Not so. A “choice” system would include index funds and growth funds and growth and income funds, which might charge higher fees, but return higher yields. Individuals would, as people like Amy Klobuchar and REW do today with their private investments, voluntarily pay higher fees in expectation of higher returns. Krugman misleads by implying privatization is a one-fund propostion.

In other words, while the issue of fees is an important discussion point in actually designing a private social security program, it is not a showstopper for having the discussion. If a managed fund takes a fee and still delivers the retiree more than a government-run program, then the fees are irrelevant in deciding between the two systems.

Krugman’s next point it that a privatized system “leaves people in poverty.” He writes:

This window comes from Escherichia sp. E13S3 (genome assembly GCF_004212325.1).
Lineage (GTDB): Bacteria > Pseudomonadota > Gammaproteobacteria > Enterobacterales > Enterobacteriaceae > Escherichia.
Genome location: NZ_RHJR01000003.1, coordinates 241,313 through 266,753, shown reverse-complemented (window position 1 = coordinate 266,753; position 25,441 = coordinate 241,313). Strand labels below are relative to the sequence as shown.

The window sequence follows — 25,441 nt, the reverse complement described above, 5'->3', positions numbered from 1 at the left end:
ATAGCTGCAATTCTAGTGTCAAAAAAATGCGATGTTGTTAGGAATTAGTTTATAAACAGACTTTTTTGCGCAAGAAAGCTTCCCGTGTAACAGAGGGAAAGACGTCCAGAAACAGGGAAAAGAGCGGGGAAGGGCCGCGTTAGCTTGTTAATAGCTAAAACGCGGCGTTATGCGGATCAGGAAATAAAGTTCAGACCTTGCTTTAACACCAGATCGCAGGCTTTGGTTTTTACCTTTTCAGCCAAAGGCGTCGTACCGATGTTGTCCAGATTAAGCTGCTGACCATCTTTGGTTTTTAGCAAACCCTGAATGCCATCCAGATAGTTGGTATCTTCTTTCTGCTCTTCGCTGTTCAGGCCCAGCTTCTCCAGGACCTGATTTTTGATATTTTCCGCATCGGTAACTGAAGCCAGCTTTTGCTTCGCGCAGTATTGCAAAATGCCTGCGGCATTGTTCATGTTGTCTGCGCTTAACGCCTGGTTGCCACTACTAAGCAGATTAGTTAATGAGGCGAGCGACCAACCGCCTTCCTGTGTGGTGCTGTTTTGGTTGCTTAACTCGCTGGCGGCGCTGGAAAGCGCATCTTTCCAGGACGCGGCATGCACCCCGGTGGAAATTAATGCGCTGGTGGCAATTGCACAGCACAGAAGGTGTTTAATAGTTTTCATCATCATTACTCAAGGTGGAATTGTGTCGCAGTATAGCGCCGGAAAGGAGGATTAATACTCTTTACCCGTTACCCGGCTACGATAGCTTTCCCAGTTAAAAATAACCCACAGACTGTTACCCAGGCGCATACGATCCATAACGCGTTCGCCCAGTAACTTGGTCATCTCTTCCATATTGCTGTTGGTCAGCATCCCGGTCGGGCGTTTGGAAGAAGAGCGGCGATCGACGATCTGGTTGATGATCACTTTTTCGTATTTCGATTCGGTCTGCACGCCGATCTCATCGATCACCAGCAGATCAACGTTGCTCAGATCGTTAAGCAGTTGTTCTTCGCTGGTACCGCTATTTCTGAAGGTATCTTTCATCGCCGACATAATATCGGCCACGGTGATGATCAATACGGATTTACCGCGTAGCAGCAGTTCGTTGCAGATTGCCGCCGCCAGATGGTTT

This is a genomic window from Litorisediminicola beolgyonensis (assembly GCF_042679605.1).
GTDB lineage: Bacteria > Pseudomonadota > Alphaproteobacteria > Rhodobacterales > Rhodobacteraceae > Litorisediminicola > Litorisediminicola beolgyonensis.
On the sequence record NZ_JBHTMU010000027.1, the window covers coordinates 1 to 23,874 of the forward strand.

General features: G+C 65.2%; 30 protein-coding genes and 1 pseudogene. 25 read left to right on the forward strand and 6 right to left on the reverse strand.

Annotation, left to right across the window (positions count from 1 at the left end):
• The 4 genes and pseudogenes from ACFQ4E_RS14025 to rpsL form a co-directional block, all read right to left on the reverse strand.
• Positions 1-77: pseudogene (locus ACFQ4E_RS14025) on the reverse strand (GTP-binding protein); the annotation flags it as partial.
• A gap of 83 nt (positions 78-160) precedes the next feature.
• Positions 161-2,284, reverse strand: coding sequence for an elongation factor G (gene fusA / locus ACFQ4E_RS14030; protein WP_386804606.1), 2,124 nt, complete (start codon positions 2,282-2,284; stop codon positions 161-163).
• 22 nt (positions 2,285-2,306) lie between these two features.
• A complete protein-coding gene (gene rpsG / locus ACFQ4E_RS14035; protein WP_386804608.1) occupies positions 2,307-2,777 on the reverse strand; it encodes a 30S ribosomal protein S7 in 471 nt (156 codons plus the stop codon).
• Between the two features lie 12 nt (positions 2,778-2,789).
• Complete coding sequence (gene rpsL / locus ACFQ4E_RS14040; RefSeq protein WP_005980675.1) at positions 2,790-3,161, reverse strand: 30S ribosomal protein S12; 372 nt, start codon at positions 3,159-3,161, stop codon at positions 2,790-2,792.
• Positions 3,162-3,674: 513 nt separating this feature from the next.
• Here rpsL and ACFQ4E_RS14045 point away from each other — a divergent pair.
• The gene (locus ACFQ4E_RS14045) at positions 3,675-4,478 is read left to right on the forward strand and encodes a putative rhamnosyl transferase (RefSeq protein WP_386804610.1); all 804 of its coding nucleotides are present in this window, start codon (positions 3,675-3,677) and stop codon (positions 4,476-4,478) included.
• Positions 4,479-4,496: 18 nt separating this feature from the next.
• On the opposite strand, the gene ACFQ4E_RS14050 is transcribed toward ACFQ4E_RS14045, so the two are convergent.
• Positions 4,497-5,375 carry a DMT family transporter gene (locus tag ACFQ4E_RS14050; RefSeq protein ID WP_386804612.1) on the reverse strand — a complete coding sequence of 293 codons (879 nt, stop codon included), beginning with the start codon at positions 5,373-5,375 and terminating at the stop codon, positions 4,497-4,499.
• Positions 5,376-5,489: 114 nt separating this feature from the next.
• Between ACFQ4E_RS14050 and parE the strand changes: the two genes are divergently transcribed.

Privatizers who laud the Chilean system never mention that it has yet to deliver on its promise to reduce government spending. More than 20 years after the system was created, the government is still pouring in money. Why? Because, as a Federal Reserve study puts it, the Chilean government must "provide subsidies for workers failing to accumulate enough capital to provide a minimum pension." In other words, privatization would have condemned many retirees to dire poverty, and the government stepped back in to save them.
The Cato 6.2 percent solution for choice in retirement funding, and any viable plan to privatize individual retirement, includes provisions for funding retirement for those that do not have enough capital at retirement for a reasonable standard of living – something we do in the United States today through a variety of welfare programs. The question is, "Is this economically feasible?"